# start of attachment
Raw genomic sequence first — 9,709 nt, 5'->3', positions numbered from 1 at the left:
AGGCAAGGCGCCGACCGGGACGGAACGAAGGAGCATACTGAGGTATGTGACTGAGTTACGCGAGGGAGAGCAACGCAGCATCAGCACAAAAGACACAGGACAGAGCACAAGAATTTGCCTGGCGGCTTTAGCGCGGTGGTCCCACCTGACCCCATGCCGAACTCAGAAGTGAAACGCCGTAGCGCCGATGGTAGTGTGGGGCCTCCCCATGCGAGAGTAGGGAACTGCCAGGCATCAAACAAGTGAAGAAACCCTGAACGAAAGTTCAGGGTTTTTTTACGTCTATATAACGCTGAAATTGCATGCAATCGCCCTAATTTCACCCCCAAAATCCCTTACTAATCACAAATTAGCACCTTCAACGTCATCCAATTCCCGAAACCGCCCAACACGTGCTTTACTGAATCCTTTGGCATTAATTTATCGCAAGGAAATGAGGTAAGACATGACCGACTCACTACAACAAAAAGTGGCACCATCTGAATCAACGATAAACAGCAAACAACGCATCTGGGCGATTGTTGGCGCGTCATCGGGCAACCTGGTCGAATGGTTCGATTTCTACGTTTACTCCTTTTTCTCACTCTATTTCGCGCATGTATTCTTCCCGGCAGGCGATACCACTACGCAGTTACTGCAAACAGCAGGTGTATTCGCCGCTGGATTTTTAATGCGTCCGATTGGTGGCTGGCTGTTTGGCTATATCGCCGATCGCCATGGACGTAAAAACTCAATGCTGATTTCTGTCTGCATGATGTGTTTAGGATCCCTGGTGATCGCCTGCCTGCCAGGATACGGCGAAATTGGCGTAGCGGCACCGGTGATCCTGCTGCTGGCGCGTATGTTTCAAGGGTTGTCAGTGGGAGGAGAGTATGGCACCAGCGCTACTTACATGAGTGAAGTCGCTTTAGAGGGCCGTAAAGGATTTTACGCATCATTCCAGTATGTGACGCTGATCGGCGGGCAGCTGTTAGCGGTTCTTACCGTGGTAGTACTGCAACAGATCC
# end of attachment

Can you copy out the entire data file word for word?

Raw genomic sequence first — 9,709 nt, 5'->3', positions numbered from 1 at the left:
AGGCAAGGCGCCGACCGGGACGGAACGAAGGAGCATACTGAGGTATGTGACTGAGTTACGCGAGGGAGAGCAACGCAGCATCAGCACAAAAGACACAGGACAGAGCACAAGAATTTGCCTGGCGGCTTTAGCGCGGTGGTCCCACCTGACCCCATGCCGAACTCAGAAGTGAAACGCCGTAGCGCCGATGGTAGTGTGGGGCCTCCCCATGCGAGAGTAGGGAACTGCCAGGCATCAAACAAGTGAAGAAACCCTGAACGAAAGTTCAGGGTTTTTTTACGTCTATATAACGCTGAAATTGCATGCAATCGCCCTAATTTCACCCCCAAAATCCCTTACTAATCACAAATTAGCACCTTCAACGTCATCCAATTCCCGAAACCGCCCAACACGTGCTTTACTGAATCCTTTGGCATTAATTTATCGCAAGGAAATGAGGTAAGACATGACCGACTCACTACAACAAAAAGTGGCACCATCTGAATCAACGATAAACAGCAAACAACGCATCTGGGCGATTGTTGGCGCGTCATCGGGCAACCTGGTCGAATGGTTCGATTTCTACGTTTACTCCTTTTTCTCACTCTATTTCGCGCATGTATTCTTCCCGGCAGGCGATACCACTACGCAGTTACTGCAAACAGCAGGTGTATTCGCCGCTGGATTTTTAATGCGTCCGATTGGTGGCTGGCTGTTTGGCTATATCGCCGATCGCCATGGACGTAAAAACTCAATGCTGATTTCTGTCTGCATGATGTGTTTAGGATCCCTGGTGATCGCCTGCCTGCCAGGATACGGCGAAATTGGCGTAGCGGCACCGGTGATCCTGCTGCTGGCGCGTATGTTTCAAGGGTTGTCAGTGGGAGGAGAGTATGGCACCAGCGCTACTTACATGAGTGAAGTCGCTTTAGAGGGCCGTAAAGGATTTTACGCATCATTCCAGTATGTGACGCTGATCGGCGGGCAGCTGTTAGCGGTTCTTACCGTGGTAGTACTGCAACAGATCC